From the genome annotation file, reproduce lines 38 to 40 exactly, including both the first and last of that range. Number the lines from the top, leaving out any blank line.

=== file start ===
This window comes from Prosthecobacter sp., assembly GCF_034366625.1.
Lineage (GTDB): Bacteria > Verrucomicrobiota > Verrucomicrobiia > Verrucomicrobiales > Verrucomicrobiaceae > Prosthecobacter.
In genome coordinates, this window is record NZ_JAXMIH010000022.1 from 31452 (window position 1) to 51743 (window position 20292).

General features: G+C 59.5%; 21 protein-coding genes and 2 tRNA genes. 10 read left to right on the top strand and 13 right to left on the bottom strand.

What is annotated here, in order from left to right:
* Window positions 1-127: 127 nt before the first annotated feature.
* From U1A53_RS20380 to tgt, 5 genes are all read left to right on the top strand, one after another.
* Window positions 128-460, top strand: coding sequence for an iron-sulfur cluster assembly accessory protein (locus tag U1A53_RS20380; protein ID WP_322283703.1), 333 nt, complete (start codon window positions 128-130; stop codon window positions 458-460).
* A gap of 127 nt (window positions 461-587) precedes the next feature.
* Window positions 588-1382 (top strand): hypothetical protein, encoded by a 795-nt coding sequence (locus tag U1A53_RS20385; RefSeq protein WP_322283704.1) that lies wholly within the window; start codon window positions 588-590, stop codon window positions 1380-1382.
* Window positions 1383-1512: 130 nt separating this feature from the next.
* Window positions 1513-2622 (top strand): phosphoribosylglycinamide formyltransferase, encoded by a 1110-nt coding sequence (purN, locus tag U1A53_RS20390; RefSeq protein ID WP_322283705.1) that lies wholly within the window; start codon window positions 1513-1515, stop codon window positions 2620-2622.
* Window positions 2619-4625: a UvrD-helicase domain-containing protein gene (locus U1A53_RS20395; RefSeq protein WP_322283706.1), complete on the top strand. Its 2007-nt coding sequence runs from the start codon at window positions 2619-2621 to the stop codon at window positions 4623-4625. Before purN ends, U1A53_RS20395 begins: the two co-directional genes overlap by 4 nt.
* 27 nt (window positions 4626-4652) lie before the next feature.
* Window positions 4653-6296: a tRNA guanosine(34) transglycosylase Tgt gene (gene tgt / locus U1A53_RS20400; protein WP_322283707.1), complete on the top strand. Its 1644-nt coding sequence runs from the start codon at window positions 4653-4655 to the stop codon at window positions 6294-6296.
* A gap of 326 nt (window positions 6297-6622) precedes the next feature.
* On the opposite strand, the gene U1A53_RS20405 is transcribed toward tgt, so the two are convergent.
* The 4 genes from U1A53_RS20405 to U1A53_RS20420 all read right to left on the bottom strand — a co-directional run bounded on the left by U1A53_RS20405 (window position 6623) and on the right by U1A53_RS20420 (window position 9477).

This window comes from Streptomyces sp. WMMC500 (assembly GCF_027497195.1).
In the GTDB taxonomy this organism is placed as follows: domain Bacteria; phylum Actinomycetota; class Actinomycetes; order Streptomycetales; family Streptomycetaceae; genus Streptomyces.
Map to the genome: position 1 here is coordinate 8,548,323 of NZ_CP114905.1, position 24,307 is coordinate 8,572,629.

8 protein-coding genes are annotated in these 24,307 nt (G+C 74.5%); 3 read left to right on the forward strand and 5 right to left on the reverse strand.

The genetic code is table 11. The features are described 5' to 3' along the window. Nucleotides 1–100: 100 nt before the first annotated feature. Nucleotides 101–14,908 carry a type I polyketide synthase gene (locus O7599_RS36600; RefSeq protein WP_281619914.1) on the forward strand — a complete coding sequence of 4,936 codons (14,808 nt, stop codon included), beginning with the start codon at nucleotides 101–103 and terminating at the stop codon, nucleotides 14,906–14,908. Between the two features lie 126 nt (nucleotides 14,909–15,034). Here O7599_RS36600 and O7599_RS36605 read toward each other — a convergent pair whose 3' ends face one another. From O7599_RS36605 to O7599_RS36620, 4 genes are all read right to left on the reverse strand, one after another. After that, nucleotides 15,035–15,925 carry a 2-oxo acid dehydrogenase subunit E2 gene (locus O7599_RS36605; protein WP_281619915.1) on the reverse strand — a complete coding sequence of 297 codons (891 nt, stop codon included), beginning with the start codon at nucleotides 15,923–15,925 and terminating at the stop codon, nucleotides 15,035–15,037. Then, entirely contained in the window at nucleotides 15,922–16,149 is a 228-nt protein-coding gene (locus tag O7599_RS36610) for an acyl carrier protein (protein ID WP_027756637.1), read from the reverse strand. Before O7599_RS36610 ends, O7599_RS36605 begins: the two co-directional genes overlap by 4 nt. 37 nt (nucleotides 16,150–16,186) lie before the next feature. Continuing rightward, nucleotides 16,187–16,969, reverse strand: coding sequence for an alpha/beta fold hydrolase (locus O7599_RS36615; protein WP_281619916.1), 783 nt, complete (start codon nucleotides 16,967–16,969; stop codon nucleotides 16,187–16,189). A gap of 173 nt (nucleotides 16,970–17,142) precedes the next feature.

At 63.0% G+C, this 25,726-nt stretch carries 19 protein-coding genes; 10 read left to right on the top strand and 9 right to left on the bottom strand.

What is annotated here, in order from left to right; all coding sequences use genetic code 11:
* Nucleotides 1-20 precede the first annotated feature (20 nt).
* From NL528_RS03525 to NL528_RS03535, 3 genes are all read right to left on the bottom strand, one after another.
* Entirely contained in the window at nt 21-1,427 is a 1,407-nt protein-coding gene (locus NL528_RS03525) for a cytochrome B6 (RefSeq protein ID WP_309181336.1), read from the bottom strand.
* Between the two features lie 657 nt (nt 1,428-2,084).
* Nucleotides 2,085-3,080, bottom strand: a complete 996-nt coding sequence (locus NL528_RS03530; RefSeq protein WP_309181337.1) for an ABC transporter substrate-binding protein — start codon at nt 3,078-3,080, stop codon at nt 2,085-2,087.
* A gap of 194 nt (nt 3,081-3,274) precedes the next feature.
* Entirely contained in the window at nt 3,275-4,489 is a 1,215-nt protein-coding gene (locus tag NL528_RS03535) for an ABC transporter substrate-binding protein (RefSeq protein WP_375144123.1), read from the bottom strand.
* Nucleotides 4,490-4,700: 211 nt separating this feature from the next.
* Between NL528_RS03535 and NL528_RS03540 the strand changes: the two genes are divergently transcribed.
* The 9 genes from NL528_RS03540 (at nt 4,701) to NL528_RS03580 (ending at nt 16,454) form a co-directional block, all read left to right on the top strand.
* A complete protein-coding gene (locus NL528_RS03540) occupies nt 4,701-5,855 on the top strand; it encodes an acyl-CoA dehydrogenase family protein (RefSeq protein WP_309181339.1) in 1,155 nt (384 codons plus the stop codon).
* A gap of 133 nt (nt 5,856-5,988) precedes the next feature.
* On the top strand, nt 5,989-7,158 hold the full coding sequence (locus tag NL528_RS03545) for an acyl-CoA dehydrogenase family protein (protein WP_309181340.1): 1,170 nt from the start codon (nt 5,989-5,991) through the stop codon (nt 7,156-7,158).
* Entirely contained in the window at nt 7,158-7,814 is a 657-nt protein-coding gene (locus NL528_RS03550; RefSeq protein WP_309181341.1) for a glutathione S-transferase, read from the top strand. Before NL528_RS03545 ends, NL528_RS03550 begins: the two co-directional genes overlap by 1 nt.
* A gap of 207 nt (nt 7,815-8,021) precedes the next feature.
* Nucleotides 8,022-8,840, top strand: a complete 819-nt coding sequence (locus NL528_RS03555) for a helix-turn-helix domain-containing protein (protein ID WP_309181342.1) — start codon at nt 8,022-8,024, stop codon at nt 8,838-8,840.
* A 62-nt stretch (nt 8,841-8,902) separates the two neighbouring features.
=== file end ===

* On the top strand, nt 5,989-7,158 hold the full coding sequence (locus tag NL528_RS03545) for an acyl-CoA dehydrogenase family protein (protein WP_309181340.1): 1,170 nt from the start codon (nt 5,989-5,991) through the stop codon (nt 7,156-7,158).
* Entirely contained in the window at nt 7,158-7,814 is a 657-nt protein-coding gene (locus NL528_RS03550; RefSeq protein WP_309181341.1) for a glutathione S-transferase, read from the top strand. Before NL528_RS03545 ends, NL528_RS03550 begins: the two co-directional genes overlap by 1 nt.
* A gap of 207 nt (nt 7,815-8,021) precedes the next feature.